Beer by Numbers: The story of American craft brewing in 11 statistics

Each year, the Boulder-based Brewers Association throws a bunch of numbers at media covering the trade group’s signature event, the Great American Beer Festival.
3 min. read

(Courtesey of New Belgium)

Each year, the Boulder-based Brewers Association throws a bunch of numbers at media covering the trade group’s signature event, the Great American Beer Festival. 

We dutifully took notes at Friday’s press conference, added some context and give you these:  

4,800: Number of active breweries in the U.S. This is the heyday of brewing in America. Back in 1873 — three years before Colorado became a state —  the country claimed 4,131 breweries, most of them small and local. Consolidation and a little thing called Prohibition ushered in a period of decline. The industry bottomed-out in 1978, with fewer than 50 brewing companies and 100 brewing facilities. Now you can spend every weekend at a new brewery opening.

358: The number of breweries in Colorado as of Aug. 1, ranking the state second to California in sheer number of breweries. How come so many here? The state has a rich beer history, great water and laws that are friendly to opening taprooms adjacent to brewing operations.

1,900: How many new breweries are likely to open in the U.S. in the next two years, based on active federal brewing permit data. If you want to know what might be coming to your neighborhood, peruse the BA’s directory of Colorado breweries for “breweries in planning.”   

8 percent: This year’s craft beer growth by production volume. That is down from the previous year’s 13 percent. Brewers Association economist Bart Watson attributes the slowdown largely to simple math: The larger the foundation, the more modest the percentage growth.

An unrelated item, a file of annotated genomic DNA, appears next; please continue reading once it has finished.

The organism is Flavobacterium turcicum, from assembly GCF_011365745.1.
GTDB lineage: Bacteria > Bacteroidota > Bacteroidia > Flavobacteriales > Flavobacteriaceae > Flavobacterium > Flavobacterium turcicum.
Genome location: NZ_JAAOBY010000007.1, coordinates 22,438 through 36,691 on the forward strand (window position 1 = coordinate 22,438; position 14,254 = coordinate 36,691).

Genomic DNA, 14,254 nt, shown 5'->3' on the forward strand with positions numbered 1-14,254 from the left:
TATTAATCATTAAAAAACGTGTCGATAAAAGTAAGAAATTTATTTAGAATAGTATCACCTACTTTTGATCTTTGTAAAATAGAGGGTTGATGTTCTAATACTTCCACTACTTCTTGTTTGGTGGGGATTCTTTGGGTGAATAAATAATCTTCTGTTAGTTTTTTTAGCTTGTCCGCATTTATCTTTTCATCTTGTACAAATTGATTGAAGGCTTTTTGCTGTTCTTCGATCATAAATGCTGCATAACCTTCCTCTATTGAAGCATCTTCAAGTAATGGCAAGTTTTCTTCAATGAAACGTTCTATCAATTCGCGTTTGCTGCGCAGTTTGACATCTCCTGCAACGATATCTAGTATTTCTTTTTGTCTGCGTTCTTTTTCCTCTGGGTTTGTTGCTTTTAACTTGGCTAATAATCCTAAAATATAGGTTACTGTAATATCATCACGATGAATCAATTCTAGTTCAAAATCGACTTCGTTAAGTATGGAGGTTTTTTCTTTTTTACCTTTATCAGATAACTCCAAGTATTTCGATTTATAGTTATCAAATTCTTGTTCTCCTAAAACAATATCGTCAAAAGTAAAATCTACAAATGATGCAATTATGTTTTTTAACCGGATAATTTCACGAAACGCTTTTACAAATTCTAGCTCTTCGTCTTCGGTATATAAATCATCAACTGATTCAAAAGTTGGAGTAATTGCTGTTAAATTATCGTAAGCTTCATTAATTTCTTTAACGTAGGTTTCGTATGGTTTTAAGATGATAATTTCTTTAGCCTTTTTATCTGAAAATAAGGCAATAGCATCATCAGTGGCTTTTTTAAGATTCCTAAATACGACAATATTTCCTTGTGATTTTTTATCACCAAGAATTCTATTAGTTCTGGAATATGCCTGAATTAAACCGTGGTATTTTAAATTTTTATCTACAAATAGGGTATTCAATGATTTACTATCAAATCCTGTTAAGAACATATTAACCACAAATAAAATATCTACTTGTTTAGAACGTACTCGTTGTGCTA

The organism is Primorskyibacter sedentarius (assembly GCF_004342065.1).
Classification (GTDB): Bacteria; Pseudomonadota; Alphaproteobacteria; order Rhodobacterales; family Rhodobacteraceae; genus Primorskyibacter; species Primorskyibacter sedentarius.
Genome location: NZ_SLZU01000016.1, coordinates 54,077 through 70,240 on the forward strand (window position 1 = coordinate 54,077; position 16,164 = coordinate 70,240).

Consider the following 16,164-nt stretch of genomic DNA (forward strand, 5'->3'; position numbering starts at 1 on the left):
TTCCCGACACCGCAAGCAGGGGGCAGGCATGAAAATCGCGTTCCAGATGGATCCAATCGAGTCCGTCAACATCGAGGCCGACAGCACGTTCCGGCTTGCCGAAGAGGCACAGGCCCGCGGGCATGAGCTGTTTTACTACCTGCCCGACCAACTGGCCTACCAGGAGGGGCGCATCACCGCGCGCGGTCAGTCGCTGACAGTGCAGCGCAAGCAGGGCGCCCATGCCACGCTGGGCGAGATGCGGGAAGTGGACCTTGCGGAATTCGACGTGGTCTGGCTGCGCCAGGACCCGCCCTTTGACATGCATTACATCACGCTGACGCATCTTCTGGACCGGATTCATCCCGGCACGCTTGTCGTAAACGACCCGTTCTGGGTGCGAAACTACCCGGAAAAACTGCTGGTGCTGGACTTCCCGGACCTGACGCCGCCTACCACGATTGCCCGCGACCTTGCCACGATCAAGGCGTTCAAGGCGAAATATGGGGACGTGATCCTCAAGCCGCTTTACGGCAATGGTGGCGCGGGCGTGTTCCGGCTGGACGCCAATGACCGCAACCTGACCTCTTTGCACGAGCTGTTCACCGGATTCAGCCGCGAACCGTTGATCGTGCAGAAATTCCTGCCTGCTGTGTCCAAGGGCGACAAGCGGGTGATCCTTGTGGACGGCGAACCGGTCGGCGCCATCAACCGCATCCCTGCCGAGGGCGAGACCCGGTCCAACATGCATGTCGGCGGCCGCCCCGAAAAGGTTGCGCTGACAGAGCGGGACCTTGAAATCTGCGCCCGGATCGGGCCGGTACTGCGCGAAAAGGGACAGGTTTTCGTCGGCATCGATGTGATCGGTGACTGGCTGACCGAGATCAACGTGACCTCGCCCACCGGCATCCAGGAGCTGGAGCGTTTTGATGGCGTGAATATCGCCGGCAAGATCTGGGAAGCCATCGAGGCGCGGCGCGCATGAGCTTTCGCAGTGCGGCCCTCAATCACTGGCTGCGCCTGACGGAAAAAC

$55.7 billion: The estimated economic impact of the American craft brewing industry.

$1.7 billion: Craft beer’s economic impact on Colorado last year, an increase of over 50 percent. Much of the growth was driven by the expansion of larger independent breweries selling in more states and retail outlets, according to a Colorado Brewers Guild-commissioned study.

424,000: The number of full-time employees in U.S. craft brewing.

$28.6 million: The Great American Beer Festival’s estimated economic impact on Denver. The money pumped into the local community during the festival represents 2 percent of the city’s gross domestic product during those three days. That’s a lot of pedicab rides.  

7,300: The number of beers entered in this year’s GABF competition, which not only carries bragging rights but serious business implications. For the 15th consecutive year, the American-style IPA category boasted the most entries.

2: Number of pumpkin beer categories. Love ‘em or hate ‘em, pumpkin beers are a big seasonal seller and seem to hit shelves right around Independence Day. Most pumpkin beers gain their flavor from cinnamon, ginger, allspice, nutmeg and other spices. Others are brewed with canned or fresh pumpkin. The BA created two different categories this year.

3,600: Festival volunteers this year. These are the people in the lime green shirts pouring beer at booths and helping out elsewhere. It’s too late this year, but here’s how you can join their ranks. You need a referral from a current volunteer to qualify, and new volunteers must be 25. Benefits vary depending on how many shifts you work. (Yes, comp tickets are one).   

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